Next Article in Journal
Identification of Volatile Components of Liverwort (Porella cordaeana) Extracts Using GC/MS-SPME and Their Antimicrobial Activity
Next Article in Special Issue
Synthesis and Biological Evaluation of Novel Furozan-Based Nitric Oxide-Releasing Derivatives of Oridonin as Potential Anti-Tumor Agents
Previous Article in Journal
Two New Coumarins from Micromelum falcatum with Cytotoxicity and Brine Shrimp Larvae Toxicity
Previous Article in Special Issue
Improved Methods for Thermal Rearrangement of Alicyclic α-Hydroxyimines to α-Aminoketones: Synthesis of Ketamine Analogues as Antisepsis Candidates
Open AccessReview

Eugenol—From the Remote Maluku Islands to the International Market Place: A Review of a Remarkable and Versatile Molecule

Department of Pharmaceutical Sciences, Faculty of Science, Tshwane University of Technology, Private Bag X680, Pretoria 0001, South Africa
*
Author to whom correspondence should be addressed.
Molecules 2012, 17(6), 6953-6981; https://doi.org/10.3390/molecules17066953
Received: 4 May 2012 / Revised: 18 May 2012 / Accepted: 30 May 2012 / Published: 6 June 2012
(This article belongs to the Collection Bioactive Compounds)
Eugenol is a major volatile constituent of clove essential oil obtained through hydrodistillation of mainly Eugenia caryophyllata (=Syzygium aromaticum) buds and leaves. It is a remarkably versatile molecule incorporated as a functional ingredient in numerous products and has found application in the pharmaceutical, agricultural, fragrance, flavour, cosmetic and various other industries. Its vast range of pharmacological activities has been well-researched and includes antimicrobial, anti-inflammatory, analgesic, anti-oxidant and anticancer activities, amongst others. In addition, it is widely used in agricultural applications to protect foods from micro-organisms during storage, which might have an effect on human health, and as a pesticide and fumigant. As a functional ingredient, it is included in many dental preparations and it has also been shown to enhance skin permeation of various drugs. Eugenol is considered safe as a food additive but due to the wide range of different applications, extensive use and availability of clove oil, it is pertinent to discuss the general toxicity with special reference to contact dermatitis. This review summarises the pharmacological, agricultural and other applications of eugenol with specific emphasis on mechanism of action as well as toxicity data. View Full-Text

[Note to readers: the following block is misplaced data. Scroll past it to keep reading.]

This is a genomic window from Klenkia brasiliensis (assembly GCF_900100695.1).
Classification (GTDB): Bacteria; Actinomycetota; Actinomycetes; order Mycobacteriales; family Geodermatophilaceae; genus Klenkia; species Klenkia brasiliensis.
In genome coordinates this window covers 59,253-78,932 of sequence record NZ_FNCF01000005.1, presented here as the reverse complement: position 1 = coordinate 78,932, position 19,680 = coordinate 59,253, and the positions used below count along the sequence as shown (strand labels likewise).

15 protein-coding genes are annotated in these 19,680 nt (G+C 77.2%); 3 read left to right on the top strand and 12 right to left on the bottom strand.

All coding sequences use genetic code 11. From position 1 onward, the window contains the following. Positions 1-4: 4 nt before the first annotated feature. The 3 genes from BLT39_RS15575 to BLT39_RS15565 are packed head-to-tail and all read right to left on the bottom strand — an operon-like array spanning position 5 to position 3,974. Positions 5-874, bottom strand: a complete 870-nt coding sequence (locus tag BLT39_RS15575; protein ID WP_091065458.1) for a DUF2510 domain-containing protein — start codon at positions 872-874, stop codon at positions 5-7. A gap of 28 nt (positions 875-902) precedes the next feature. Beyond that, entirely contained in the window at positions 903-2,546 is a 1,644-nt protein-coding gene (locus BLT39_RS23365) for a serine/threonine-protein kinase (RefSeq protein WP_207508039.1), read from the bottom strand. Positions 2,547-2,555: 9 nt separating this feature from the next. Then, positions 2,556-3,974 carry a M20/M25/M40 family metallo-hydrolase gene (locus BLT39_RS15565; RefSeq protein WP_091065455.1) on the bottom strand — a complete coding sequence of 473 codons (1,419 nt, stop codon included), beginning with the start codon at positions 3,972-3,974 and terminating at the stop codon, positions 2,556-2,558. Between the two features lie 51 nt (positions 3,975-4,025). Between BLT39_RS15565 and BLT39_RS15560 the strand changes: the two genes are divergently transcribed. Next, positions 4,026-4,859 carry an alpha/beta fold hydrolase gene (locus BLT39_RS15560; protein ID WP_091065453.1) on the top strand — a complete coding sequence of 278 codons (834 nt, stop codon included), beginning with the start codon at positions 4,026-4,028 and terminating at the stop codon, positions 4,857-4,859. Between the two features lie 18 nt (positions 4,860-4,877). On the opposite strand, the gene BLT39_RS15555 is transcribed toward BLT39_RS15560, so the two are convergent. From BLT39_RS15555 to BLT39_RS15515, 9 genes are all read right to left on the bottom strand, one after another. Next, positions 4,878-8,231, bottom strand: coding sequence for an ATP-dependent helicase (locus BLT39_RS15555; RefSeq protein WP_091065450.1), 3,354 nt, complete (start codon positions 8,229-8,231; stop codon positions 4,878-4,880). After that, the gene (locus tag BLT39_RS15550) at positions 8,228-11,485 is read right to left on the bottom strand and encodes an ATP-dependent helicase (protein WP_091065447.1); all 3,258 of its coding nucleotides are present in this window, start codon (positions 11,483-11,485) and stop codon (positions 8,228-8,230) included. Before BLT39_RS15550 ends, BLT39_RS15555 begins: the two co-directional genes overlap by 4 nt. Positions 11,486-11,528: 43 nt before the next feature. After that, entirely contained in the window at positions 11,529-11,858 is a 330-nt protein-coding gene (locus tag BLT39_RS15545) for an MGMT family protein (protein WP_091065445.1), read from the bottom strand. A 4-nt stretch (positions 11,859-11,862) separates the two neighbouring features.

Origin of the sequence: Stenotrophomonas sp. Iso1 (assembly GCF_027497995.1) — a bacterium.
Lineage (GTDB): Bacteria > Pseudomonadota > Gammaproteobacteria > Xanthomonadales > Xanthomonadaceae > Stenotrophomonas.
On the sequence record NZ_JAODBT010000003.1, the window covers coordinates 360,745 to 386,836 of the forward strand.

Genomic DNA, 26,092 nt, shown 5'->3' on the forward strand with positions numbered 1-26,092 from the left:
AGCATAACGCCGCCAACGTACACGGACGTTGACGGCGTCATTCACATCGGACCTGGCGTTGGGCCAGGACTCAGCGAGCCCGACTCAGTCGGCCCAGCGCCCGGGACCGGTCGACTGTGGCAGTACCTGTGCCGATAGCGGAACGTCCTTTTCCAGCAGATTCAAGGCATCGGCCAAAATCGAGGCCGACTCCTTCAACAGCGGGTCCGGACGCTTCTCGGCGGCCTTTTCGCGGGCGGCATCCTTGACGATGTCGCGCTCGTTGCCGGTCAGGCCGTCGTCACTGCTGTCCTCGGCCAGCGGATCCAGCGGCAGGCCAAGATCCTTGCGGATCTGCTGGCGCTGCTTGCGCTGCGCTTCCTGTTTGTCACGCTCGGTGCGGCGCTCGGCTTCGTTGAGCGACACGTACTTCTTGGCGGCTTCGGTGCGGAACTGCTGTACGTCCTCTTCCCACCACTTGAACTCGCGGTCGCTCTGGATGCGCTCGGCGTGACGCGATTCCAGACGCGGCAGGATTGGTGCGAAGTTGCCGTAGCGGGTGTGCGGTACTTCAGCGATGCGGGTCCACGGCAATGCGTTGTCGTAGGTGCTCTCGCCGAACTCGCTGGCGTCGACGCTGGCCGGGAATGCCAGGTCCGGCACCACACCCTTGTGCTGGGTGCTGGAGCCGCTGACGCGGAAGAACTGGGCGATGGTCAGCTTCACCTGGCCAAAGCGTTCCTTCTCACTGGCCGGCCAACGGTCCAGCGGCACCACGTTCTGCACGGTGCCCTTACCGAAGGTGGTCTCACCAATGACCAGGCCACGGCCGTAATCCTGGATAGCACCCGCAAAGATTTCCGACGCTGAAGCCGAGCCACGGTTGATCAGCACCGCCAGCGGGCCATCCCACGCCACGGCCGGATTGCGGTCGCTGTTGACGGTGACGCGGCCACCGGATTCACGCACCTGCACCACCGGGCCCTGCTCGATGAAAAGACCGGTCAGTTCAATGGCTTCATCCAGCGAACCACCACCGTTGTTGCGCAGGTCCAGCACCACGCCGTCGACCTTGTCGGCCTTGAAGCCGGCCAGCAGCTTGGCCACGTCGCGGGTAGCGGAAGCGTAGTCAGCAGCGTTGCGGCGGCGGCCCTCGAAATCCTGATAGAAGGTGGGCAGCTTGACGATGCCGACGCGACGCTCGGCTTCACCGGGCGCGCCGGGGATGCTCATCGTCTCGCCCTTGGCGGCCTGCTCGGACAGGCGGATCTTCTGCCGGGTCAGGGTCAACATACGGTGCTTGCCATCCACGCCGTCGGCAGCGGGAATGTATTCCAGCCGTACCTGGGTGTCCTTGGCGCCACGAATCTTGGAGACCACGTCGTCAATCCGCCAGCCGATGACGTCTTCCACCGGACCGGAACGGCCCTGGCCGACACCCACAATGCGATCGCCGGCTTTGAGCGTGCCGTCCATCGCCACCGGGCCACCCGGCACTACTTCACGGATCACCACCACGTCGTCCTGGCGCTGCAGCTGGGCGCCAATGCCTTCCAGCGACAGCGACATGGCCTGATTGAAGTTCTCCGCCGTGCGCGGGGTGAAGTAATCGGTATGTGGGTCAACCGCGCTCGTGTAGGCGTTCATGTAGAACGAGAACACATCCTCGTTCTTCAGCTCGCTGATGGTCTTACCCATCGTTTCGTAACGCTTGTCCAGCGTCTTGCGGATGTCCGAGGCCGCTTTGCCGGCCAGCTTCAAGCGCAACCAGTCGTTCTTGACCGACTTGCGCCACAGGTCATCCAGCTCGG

Keywords: clove oil; Eugenia caryophyllata; eugenol; mechanism of action; pharmacological activity; Syzygium aromaticum; toxicity clove oil; Eugenia caryophyllata; eugenol; mechanism of action; pharmacological activity; Syzygium aromaticum; toxicity
Show Figures

Graphical abstract

MDPI and ACS Style

Kamatou, G.P.; Vermaak, I.; Viljoen, A.M. Eugenol—From the Remote Maluku Islands to the International Market Place: A Review of a Remarkable and Versatile Molecule. Molecules 2012, 17, 6953-6981.

Show more citation formats Show less citations formats

Article Access Map by Country/Region

1
Only visits after 24 November 2015 are recorded.
Back to TopTop